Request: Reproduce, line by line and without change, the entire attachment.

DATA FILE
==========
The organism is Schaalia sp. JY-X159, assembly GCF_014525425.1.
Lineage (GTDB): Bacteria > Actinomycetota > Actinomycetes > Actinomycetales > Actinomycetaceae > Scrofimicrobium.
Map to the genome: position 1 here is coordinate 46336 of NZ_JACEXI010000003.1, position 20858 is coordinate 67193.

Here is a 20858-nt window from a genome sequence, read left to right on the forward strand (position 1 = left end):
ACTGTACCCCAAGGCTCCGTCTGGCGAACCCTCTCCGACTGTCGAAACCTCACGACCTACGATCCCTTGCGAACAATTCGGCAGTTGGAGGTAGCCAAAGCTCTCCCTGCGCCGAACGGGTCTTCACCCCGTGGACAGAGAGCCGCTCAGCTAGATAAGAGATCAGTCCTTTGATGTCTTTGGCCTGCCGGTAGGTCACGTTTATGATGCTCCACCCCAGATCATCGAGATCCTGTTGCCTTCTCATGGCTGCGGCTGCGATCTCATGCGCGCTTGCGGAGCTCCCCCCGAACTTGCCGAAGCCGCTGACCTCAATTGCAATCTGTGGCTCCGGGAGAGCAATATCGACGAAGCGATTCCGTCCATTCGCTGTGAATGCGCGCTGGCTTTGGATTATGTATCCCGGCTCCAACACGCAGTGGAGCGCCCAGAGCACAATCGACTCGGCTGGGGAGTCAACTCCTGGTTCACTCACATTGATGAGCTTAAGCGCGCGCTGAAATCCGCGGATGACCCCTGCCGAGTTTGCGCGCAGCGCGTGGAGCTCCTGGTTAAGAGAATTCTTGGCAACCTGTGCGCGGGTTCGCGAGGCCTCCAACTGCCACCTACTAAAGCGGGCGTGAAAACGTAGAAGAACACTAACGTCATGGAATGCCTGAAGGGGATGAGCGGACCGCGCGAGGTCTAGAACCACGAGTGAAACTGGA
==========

The organism is Schaalia sp. JY-X159, assembly GCF_014525425.1.
Lineage (GTDB): Bacteria > Actinomycetota > Actinomycetes > Actinomycetales > Actinomycetaceae > Scrofimicrobium.
Map to the genome: position 1 here is coordinate 46336 of NZ_JACEXI010000003.1, position 20858 is coordinate 67193.

Here is a 20858-nt window from a genome sequence, read left to right on the forward strand (position 1 = left end):
ACTGTACCCCAAGGCTCCGTCTGGCGAACCCTCTCCGACTGTCGAAACCTCACGACCTACGATCCCTTGCGAACAATTCGGCAGTTGGAGGTAGCCAAAGCTCTCCCTGCGCCGAACGGGTCTTCACCCCGTGGACAGAGAGCCGCTCAGCTAGATAAGAGATCAGTCCTTTGATGTCTTTGGCCTGCCGGTAGGTCACGTTTATGATGCTCCACCCCAGATCATCGAGATCCTGTTGCCTTCTCATGGCTGCGGCTGCGATCTCATGCGCGCTTGCGGAGCTCCCCCCGAACTTGCCGAAGCCGCTGACCTCAATTGCAATCTGTGGCTCCGGGAGAGCAATATCGACGAAGCGATTCCGTCCATTCGCTGTGAATGCGCGCTGGCTTTGGATTATGTATCCCGGCTCCAACACGCAGTGGAGCGCCCAGAGCACAATCGACTCGGCTGGGGAGTCAACTCCTGGTTCACTCACATTGATGAGCTTAAGCGCGCGCTGAAATCCGCGGATGACCCCTGCCGAGTTTGCGCGCAGCGCGTGGAGCTCCTGGTTAAGAGAATTCTTGGCAACCTGTGCGCGGGTTCGCGAGGCCTCCAACTGCCACCTACTAAAGCGGGCGTGAAAACGTAGAAGAACACTAACGTCATGGAATGCCTGAAGGGGATGAGCGGACCGCGCGAGGTCTAGAACCACGAGTGAAACTGGA